Some rural East Texas school districts bracing for huge losses in funding
NACOGDOCHES, TX (KTRE) - In regard to the announcement made by Texas' governor, school finance will be an agenda item in the upcoming special session of the state legislature. Rural school districts standing to lose some annual funding are pressing hard to have the topic addressed.
Stefani Jackson, Cushing Elementary School Principal-"I'm calling my governor," said Stefani Jackson, the principal of Cushing Elementary School.
"Please press one to leave a comment for Governor Greg Abbott," a telephone answering system stated. "All lines busy. Please hold."
The hold may be much longer than Jackson and other employees care to think about. They work for school districts losing their State Aid for Tax Reduction, or ASATR for short. It's a promise the Texas Legislature made in 2006 that no school district would receive less funding because of the reduction in property tax rates.
The commitment is gone in September, and for Cushing ISD so will be …
"Approximately $1.2 million we will lose in ASATR funding," Jackson said.
As a result, Cushing ISD and other districts with less than 1600 students are looking for places to cut their budgets.
"We aren't having a summer reading program because we're trying to shut down some of our facilities," Jackson said.
In addition, 10 teaching positions won't be filled. This elementary science lab will be missing an enrichment instructor.
"As far as having it staffed full time with science lab instructor, our science lab instructor will probably be at a different campus," Jackson said.
A music teacher is gone. So are other teachers who saw the writing on the wall that jobs would not be funded.
"We wanted to be as transparent as possible with all our employees that this could be a possibility," Jackson said.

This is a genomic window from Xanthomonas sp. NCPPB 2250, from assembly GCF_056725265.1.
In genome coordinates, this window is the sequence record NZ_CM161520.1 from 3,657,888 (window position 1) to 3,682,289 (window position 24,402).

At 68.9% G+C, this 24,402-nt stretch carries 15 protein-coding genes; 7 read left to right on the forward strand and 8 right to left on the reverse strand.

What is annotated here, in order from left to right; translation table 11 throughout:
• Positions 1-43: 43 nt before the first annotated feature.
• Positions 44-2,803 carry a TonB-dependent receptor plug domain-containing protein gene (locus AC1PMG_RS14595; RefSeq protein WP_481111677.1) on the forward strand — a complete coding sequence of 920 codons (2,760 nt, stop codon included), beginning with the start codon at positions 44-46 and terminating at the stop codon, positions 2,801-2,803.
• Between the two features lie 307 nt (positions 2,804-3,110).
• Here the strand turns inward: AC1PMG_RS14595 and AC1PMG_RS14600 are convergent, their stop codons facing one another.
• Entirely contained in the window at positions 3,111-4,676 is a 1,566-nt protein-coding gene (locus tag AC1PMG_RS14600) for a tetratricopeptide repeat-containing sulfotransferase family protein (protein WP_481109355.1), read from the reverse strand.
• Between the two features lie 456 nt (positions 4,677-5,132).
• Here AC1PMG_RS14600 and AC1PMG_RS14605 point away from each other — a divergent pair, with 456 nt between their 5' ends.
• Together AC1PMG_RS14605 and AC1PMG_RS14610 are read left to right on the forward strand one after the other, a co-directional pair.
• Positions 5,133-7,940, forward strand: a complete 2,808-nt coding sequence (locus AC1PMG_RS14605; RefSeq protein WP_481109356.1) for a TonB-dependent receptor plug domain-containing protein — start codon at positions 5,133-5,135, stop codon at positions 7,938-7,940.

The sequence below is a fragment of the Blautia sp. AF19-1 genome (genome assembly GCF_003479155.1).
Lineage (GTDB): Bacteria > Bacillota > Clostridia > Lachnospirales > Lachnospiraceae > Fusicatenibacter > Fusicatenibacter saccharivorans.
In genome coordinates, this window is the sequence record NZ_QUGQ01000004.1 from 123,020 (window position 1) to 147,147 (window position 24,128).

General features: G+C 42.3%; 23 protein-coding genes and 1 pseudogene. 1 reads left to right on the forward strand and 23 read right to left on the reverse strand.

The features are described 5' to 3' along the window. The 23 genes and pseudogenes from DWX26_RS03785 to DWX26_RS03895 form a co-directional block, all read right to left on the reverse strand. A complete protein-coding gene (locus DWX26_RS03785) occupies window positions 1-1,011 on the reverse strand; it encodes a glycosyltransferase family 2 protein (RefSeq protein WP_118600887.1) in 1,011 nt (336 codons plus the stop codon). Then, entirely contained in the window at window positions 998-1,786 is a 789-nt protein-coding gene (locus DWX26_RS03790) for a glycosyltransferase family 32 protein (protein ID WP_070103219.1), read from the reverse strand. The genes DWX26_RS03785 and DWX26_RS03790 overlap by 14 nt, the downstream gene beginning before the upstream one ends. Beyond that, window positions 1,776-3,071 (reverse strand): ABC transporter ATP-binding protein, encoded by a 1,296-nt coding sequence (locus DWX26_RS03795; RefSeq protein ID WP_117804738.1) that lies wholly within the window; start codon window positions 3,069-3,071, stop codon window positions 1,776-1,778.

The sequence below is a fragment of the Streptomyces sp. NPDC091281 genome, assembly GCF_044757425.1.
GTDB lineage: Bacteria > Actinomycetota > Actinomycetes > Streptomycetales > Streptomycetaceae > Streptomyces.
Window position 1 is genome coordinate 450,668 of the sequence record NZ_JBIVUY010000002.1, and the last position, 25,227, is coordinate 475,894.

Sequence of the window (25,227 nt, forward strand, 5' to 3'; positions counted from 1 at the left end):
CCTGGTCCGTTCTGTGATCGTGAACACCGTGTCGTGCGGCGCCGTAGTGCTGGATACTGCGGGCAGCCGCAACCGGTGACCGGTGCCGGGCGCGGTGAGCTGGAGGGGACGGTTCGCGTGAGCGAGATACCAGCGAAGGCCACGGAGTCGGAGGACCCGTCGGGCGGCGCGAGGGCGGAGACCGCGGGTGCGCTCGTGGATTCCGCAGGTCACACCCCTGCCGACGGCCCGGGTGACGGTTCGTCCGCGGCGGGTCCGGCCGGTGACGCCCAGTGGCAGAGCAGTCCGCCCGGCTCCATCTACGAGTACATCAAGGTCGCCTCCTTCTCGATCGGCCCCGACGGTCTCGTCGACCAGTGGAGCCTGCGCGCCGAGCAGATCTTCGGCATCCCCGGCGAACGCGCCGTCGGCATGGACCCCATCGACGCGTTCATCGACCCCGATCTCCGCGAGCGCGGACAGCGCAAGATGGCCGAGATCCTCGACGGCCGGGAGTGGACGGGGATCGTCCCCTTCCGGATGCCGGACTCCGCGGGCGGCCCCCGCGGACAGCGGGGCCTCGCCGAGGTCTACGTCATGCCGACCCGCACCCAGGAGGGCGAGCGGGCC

It was a possibility because Cushing and other small towns had no enterprise to meet state expectations that property tax values would increase in the last 10 years.
"As I understand it, school finance is on the table," said Dr. Michael Davis, Cushing ISD's superintendent. "So ... anything is possible. Realistically though, if ASATR districts get any relief, I think our best-case scenario will be in the forms of grants or the elimination of the small district penalty."
Davis said, according to his sources, the Texas Legislature is a long way from a fix in regard to the ASATR issue.
"Regardless, we are at rock bottom, so it can't get any worse," Davis said.
When he was asked if ASATR funding is going to be on the agenda for the upcoming special session, State Rep. Travis Clardy said, "It will be if I have anything to do with it! HB 21 should be front and center if we're going to do anything beyond Sunset bills."
The Texas Association of School Boards' stance on the matter is that the teacher pay raise could be another unfunded mandate.
"The lack of inclusion of school finance reform or additional state aid for tax reduction funding during the special session coupled with a potential mandatory pay increase could mean that districts already looking at shuttering their schools would be that much closer to insolvency."
Bliss Boutique is doing its part to build the economy of a small town USA that Tracy Barton loves. Ironically, that elementary science lab instructor position that was cut was held by her father. And a dyslexia instruction position that's being reduced to half time is her mother's job.
"It hit too close to home this time, yeah," Barton said. "So losing their jobs, that's a big financial burden on them."
Cushing ISD is rich in oil and gas revenue, but that's down, too. And the state continues to charge districts smaller than 300 square miles a penalty fee, which was originally intended to encourage consolidation. Small towns fight such an idea because they know...
"The school is our town," Jackson said.
"At this point in time, in Cushing, the school is the town," Barton said.
Other school districts in Nacogdoches, Houston, Polk, and Polk counties that will be losing annual ASATR funding include Chireno ($14,129), Douglass ($645,984), Garrison ($805,836), Grapeland ($100,288), Leggett ($96,036), Tenaha ($169,853), and Timpson ($312,593).
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